New Update


8 December: The government is to look again at the timetable for reviewing the Horserace Betting Levy. The Levy is not due for review until 2024 under legislation passed three years ago. However, the racing industry’s COVID-19 Recovery Plan, published in August, called for an urgent review as part a wider initiative to restore industry finances. The plan highlights changes in the betting market and the sport’s need to remain competitive with other racing nations.

There have been calls that the Levy paid by bookmakers on their profits from racing should be based on turnover.

The BHA’s Chair and Chief Executive, Annamarie Phelps and Nick Rust, met subsequently with the Sports Minister in September and discussed a submission on Levy reform made in 2019. They raised directly with him the case for re-examining the Levy, which returns to the sport 10% of the profits on racing made by betting companies. MPs with racing interests in their constituencies were engaged by the BHA and made their own representations direct to the Minister.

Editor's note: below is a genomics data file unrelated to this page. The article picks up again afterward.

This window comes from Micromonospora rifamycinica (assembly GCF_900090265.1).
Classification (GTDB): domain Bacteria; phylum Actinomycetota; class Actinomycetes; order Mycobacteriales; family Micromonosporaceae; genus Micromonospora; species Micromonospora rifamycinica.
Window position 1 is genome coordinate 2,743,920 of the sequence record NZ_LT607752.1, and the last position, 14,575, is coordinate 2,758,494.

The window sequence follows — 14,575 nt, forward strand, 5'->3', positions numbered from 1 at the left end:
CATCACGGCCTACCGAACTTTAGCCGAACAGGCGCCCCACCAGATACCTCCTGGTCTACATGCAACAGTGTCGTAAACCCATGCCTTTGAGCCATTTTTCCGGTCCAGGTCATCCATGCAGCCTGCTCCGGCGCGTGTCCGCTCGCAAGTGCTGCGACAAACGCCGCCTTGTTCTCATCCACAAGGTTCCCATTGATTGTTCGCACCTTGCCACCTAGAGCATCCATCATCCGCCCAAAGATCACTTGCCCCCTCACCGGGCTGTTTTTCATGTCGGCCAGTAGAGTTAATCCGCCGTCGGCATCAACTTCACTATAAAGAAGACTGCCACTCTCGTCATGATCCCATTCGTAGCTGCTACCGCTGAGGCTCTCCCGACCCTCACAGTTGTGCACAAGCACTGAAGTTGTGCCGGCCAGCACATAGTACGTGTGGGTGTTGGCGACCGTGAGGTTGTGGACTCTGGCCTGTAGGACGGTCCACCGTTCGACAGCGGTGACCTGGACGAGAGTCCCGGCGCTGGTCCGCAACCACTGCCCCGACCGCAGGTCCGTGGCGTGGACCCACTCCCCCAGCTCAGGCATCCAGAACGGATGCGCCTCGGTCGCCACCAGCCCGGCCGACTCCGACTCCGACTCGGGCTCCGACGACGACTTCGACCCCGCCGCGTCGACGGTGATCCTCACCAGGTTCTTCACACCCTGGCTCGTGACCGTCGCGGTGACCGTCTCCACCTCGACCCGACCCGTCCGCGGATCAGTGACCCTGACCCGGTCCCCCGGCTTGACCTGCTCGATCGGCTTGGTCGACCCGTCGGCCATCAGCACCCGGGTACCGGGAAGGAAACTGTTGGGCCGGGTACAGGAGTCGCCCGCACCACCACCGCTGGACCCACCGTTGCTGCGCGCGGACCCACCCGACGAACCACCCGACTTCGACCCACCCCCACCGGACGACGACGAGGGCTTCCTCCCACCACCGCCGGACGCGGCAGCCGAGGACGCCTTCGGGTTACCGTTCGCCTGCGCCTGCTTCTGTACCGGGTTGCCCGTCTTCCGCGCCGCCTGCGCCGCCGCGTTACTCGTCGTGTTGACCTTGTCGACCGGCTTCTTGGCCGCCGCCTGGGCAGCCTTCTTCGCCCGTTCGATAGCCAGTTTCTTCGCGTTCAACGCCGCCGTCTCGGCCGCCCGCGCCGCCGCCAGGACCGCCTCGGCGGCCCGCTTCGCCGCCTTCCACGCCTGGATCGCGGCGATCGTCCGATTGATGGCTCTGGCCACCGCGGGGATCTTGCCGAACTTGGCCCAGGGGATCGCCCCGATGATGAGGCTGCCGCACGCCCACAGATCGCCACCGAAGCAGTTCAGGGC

“Betting on horseracing is enjoyed by millions of people safely and responsibly, with a low prevalence for gambling related harm. Despite the low levels of problem gambling in the sport, racing promotes responsible gambling and is committed to working with the betting industry to further reduce risk. We will also work closely with our partners in the betting and racing industry to formulate our response to the consultation.

“We are pleased to hear that the review will be evidence-based and we look forward to proposals that are proportionate and focused on those at risk. We know the government is aware of the potential impact on related industries such as British racing and the 80,000 livelihoods it supports. The Minister, Nigel Huddleston, made clear in his address that the challenging conditions that sports find themselves in, and the importance of legitimate commercial relationships between sport and gambling, will be considered as part of the review